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Garden prep tips… before disaster hits

From Tropical Storm/Hurricane Beryl to simultaneous earthquakes, the uncertainty of what comes next for the rest of 2024 has us all concerned. Natural disasters are major events caused by the Earth’s natural forces that can result in considerable damage and even the loss of life. No location on Earth is immune from a natural disaster; however, certain types of disasters are often limited to or occur more frequently in specific geographic regions.

It is important to differentiate between a natural hazard and a natural disaster. They are related but are not the same. A natural hazard is the threat of an event that will likely have a negative impact, while a natural disaster is the negative impact following the actual occurrence of a natural hazard, significantly harming a community.

In our twin islands, we face hazards such as flooding, earthquakes, mud volcanoes, storms, and hurricanes. The 2024 wet season started off very active, and it is predicted that more of these events will occur as the year progresses. This means consistently rising vegetable prices as the deteriorating weather conditions will negatively impact crop production cycles.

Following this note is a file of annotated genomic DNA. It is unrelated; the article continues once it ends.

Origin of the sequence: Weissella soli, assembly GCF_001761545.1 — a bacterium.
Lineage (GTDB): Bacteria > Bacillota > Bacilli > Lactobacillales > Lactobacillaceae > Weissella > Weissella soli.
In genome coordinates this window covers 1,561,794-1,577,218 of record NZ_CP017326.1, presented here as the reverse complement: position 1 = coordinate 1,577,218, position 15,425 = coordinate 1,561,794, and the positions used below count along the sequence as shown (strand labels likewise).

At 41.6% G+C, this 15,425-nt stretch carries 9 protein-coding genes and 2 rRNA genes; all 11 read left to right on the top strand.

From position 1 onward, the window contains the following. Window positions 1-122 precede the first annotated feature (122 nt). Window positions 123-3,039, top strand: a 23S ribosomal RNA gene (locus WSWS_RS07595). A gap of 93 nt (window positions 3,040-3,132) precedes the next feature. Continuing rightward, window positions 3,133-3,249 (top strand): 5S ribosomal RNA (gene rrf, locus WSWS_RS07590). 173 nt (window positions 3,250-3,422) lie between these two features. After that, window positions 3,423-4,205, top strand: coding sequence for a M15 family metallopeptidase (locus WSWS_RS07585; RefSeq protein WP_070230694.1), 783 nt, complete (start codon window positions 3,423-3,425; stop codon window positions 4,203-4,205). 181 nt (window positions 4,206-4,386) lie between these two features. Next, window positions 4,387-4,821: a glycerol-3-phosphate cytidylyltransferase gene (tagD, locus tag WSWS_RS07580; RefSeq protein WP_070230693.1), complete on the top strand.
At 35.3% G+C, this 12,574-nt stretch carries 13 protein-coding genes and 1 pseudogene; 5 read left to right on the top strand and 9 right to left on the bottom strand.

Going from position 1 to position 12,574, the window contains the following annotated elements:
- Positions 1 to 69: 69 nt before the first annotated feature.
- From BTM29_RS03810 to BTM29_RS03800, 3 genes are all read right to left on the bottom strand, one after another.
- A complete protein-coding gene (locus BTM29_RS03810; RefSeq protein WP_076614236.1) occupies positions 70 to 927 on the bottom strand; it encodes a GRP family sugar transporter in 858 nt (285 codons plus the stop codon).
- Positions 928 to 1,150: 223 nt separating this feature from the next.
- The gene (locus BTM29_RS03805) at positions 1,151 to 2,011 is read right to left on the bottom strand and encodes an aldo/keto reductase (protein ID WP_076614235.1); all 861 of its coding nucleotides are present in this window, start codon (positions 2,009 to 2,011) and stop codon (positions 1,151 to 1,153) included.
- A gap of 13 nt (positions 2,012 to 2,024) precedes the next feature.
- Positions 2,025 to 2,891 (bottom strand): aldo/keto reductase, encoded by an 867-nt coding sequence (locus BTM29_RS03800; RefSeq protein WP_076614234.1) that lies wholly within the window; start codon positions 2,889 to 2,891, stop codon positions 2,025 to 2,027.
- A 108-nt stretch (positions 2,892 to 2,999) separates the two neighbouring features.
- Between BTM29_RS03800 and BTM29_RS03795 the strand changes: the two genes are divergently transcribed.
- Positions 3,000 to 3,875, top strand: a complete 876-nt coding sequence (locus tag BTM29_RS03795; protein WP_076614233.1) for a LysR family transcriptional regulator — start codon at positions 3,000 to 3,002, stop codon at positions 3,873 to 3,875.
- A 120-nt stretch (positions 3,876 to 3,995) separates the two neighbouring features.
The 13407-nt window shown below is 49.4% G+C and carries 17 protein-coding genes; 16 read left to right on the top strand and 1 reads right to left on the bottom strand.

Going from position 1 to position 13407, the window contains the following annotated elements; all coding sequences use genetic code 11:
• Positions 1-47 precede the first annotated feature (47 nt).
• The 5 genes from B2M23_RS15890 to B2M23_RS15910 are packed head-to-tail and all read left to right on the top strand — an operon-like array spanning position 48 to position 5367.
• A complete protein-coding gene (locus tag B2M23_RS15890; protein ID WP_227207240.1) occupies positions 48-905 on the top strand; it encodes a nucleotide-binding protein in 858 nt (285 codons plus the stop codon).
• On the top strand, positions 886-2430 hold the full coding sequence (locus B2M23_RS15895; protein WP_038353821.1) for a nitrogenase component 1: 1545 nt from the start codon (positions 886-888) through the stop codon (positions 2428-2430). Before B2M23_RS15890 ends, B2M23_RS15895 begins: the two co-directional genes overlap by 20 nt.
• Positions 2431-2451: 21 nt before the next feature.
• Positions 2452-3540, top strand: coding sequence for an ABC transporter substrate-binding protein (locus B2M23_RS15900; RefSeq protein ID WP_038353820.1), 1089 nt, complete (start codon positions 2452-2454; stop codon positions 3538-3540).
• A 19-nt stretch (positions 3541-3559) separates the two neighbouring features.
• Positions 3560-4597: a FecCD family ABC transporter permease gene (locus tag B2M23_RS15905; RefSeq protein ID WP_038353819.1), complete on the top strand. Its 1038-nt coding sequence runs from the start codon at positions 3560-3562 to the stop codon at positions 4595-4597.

As we prepare for the months ahead, here are some tips we can adopt in our gardens in the event of severe rain, flooding or even a storm or hurricane:

Use Mulch: Mulch can help reduce the impact of wind and heavy rain on the soil surface and prevent erosion. You can add a ring of mulch around trees to protect them during storms and help retain soil moisture.

Shelter your potted plants: Potted plants can be vulnerable during storms. Before the storm, move them into the corner or alongside the house. Tie the pots together. Bring small plants or hanging baskets inside the house temporarily.

Harvest your fruits and vegetables: If you have a vegetable garden or a fruit tree, harvest everything that is ready before the storm hits.

Do not water, fertilise or spray pesticides before the storm: Never water your plants before a storm as you  run the risk of the soil becoming saturated,  making it easy for the wind to pul your plants up by their roots. Fertilising and spraying are also not a good idea as it will easily run-off when the heavy rains start.

Prune and trim branches: Before the storm, prune and trim the trees if you can. For severe storm preparations, stake your smaller trees by driving stakes into the ground either side of the trunk, leaving a little bit of wiggle room, and fastening them together with rope.

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